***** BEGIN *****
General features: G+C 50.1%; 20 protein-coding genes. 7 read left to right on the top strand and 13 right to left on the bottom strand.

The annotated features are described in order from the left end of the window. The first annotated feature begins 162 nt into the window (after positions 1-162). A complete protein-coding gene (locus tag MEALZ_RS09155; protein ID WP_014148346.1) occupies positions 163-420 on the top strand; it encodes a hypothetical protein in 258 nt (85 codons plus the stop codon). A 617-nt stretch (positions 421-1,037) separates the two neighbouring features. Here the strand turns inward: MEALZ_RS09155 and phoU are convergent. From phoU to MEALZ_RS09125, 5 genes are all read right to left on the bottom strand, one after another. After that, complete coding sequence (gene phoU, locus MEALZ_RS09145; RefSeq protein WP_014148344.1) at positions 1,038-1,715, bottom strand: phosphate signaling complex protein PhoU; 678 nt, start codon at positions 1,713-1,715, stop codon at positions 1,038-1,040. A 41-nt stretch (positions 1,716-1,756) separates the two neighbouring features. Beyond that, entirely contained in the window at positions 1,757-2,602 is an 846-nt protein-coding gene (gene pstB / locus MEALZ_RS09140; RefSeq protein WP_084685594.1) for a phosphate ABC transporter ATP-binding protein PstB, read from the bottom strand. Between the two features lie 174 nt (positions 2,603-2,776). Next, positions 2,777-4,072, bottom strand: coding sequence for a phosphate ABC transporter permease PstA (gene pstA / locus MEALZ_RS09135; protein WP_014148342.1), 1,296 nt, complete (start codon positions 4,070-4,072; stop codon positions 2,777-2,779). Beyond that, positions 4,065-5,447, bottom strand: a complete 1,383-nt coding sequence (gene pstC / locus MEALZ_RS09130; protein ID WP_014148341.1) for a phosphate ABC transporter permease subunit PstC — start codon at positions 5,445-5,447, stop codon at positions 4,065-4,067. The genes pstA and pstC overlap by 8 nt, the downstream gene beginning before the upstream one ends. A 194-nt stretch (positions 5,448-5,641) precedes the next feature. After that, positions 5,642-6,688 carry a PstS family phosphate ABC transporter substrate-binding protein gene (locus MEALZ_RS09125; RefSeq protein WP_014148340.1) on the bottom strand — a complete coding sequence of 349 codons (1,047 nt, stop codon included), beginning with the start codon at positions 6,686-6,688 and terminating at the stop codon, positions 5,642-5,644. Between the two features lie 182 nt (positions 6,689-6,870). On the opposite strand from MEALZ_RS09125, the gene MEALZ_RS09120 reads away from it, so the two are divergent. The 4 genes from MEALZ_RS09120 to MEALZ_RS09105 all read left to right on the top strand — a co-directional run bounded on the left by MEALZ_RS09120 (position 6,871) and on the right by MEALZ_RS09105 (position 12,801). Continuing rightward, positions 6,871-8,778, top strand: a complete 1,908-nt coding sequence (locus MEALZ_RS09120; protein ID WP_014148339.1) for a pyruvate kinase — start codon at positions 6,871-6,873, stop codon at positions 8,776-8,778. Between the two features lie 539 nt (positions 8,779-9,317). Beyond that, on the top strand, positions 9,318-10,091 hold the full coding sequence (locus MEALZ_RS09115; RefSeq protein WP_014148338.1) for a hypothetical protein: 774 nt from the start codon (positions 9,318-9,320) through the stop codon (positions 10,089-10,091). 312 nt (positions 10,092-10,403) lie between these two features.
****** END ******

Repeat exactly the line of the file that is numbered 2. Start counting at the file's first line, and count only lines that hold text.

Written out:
The annotated features are described in order from the left end of the window. The first annotated feature begins 162 nt into the window (after positions 1-162). A complete protein-coding gene (locus tag MEALZ_RS09155; protein ID WP_014148346.1) occupies positions 163-420 on the top strand; it encodes a hypothetical protein in 258 nt (85 codons plus the stop codon). A 617-nt stretch (positions 421-1,037) separates the two neighbouring features. Here the strand turns inward: MEALZ_RS09155 and phoU are convergent. From phoU to MEALZ_RS09125, 5 genes are all read right to left on the bottom strand, one after another. After that, complete coding sequence (gene phoU, locus MEALZ_RS09145; RefSeq protein WP_014148344.1) at positions 1,038-1,715, bottom strand: phosphate signaling complex protein PhoU; 678 nt, start codon at positions 1,713-1,715, stop codon at positions 1,038-1,040. A 41-nt stretch (positions 1,716-1,756) separates the two neighbouring features. Beyond that, entirely contained in the window at positions 1,757-2,602 is an 846-nt protein-coding gene (gene pstB / locus MEALZ_RS09140; RefSeq protein WP_084685594.1) for a phosphate ABC transporter ATP-binding protein PstB, read from the bottom strand. Between the two features lie 174 nt (positions 2,603-2,776). Next, positions 2,777-4,072, bottom strand: coding sequence for a phosphate ABC transporter permease PstA (gene pstA / locus MEALZ_RS09135; protein WP_014148342.1), 1,296 nt, complete (start codon positions 4,070-4,072; stop codon positions 2,777-2,779). Beyond that, positions 4,065-5,447, bottom strand: a complete 1,383-nt coding sequence (gene pstC / locus MEALZ_RS09130; protein ID WP_014148341.1) for a phosphate ABC transporter permease subunit PstC — start codon at positions 5,445-5,447, stop codon at positions 4,065-4,067. The genes pstA and pstC overlap by 8 nt, the downstream gene beginning before the upstream one ends. A 194-nt stretch (positions 5,448-5,641) precedes the next feature. After that, positions 5,642-6,688 carry a PstS family phosphate ABC transporter substrate-binding protein gene (locus MEALZ_RS09125; RefSeq protein WP_014148340.1) on the bottom strand — a complete coding sequence of 349 codons (1,047 nt, stop codon included), beginning with the start codon at positions 6,686-6,688 and terminating at the stop codon, positions 5,642-5,644. Between the two features lie 182 nt (positions 6,689-6,870). On the opposite strand from MEALZ_RS09125, the gene MEALZ_RS09120 reads away from it, so the two are divergent. The 4 genes from MEALZ_RS09120 to MEALZ_RS09105 all read left to right on the top strand — a co-directional run bounded on the left by MEALZ_RS09120 (position 6,871) and on the right by MEALZ_RS09105 (position 12,801). Continuing rightward, positions 6,871-8,778, top strand: a complete 1,908-nt coding sequence (locus MEALZ_RS09120; protein ID WP_014148339.1) for a pyruvate kinase — start codon at positions 6,871-6,873, stop codon at positions 8,776-8,778. Between the two features lie 539 nt (positions 8,779-9,317). Beyond that, on the top strand, positions 9,318-10,091 hold the full coding sequence (locus MEALZ_RS09115; RefSeq protein WP_014148338.1) for a hypothetical protein: 774 nt from the start codon (positions 9,318-9,320) through the stop codon (positions 10,089-10,091). 312 nt (positions 10,092-10,403) lie between these two features.